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European Ombudsman: who is Emily O'Reilly, the ethics cop of European politics?
The hero we need, but not the hero we deserve. Who is the Irish European "Ombudsman"? And what is her job as the European watchdog?
A Swedish word to describe one of the most important top jobs in Brussels? It’s Europe after all. The word Ombudsman means, in Swedish, means representative, protector, or mediator. In northern countries, where it originates, the Ombudsman is a representative of the people, tasked to preserve the right of those she represents.
In general, Wikipedia reads, an ombudsman is a state official appointed to provide a check on government activity in the interests of the citizen and to oversee the investigation of complaints of improper government activity against the citizen.
The role resembles the one of a tribune in ancient Rome: a delegate of the people would use its public figure to defend the unfortunate against the all-powerful noble families.
What about the European Ombudsman?
The European Ombudsman position was established by the Maastricht Treaty in 1992. The current holder of the position, Emily O’Reilly, knows her job well, as she has been Ireland’s Ombudsman.
The European Ombudsman investigates claims by European individuals or companies against incidents of bad administration by bodies or institutions of the European Union.
Emily O’Reilly has been at this job since 2013, reelected in 2014 and 2019 for five additional years by the European Parliament. The website of the Ombudsman office claims that O’Reilly “believes that the European Union already has high administrative standards however needs to set the 'gold standard' in terms of public administration and in its interaction with citizens”.
Why is it important?
The Commission’s secret text messages
During the pandemic, as Europe received doses of COVID-19 vaccines, O’Reilly started to inquire into text messages of the President of the European Commission, Ursula von der Leyen.
In an interview during this period, von der Leyen publicly claimed that she kept in touch with the CEO of pharmaceutical companies (including Pfizer’s) via text messages. In addition, it was revealed that the head of the Commission negotiated, or at least discussed the terms of the vaccine purchase contracts between Pfizer and the European Union.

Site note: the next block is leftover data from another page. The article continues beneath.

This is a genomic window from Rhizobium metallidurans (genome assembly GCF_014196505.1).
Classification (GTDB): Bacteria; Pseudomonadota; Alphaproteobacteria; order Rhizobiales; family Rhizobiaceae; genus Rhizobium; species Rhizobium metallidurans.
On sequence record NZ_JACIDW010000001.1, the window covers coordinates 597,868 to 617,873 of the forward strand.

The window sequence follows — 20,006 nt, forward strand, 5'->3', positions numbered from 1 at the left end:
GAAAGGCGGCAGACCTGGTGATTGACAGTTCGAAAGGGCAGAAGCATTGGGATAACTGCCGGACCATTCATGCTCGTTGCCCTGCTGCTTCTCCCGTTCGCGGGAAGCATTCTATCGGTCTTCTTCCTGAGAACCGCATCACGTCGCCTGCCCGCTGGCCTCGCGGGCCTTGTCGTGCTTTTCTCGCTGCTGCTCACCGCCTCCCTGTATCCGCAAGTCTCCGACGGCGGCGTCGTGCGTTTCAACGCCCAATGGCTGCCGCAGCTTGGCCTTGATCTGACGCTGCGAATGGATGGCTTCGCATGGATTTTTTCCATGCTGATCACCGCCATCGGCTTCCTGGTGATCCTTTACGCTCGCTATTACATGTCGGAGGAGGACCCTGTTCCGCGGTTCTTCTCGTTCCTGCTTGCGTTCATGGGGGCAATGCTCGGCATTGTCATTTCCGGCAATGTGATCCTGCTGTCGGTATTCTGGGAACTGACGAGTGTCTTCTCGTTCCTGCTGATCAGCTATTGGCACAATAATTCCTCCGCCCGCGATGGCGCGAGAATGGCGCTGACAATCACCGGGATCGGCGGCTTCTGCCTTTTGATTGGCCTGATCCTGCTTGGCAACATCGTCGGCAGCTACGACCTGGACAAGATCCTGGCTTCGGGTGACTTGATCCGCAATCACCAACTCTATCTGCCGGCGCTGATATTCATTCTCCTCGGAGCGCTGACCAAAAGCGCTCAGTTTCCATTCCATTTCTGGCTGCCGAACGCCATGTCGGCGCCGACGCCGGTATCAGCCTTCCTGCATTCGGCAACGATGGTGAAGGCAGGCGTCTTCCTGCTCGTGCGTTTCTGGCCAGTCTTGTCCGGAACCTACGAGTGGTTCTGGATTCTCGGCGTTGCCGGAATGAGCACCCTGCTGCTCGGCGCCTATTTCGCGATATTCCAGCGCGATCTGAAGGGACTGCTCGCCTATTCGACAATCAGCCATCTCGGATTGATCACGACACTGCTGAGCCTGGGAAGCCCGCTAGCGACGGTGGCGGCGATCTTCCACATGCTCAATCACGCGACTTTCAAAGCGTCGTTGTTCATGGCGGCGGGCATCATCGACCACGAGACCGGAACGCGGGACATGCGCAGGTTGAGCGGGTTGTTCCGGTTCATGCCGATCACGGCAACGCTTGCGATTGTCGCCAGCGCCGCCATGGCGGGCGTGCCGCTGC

The European Parliament and journalists drew O’Reilly’s attention to the matter, arguing that such sensitive information must be made available to the public, or at least face the scrutiny of journalists and interested public bodies.
The content of these text messages remains, to this day, secret. The Commission argues that they were deleted after a while, as they did not contain any important information.
Yet, the Ombudsman is now campaigning for the Commission to adopt stricter rules when it comes to text messages. A story to follow closely.
An ex-Commissioner’s violation of ethics rules
More recently, the Uber Files shook the world thanks to the revelations from a former to-executive from the transportation-on-demand company. They revealed that former Commissioner Neelie Kroes has been helping the company influence policymakers, despite being in her “cooling off” period.
For 18 months, former Commissioners (the EU “ministers”, if you will) must not engage in activities related to their former assignments within the Commission. Yet, Kroes seems to have actively engaged with Uber.
According to Emilly O’Reilly, “there is little monitoring” on the respect for “cooling off” rules, POLITICO reported.
You know it by now: with The Beubble, I try to make European politics accessible to the general public. In a way, this newsletter is my personal equivalent of what the European Ombudsman does.
So help a fellow European: share this newsletter with a friend who would like to understand more about Europe and its fabulous political world.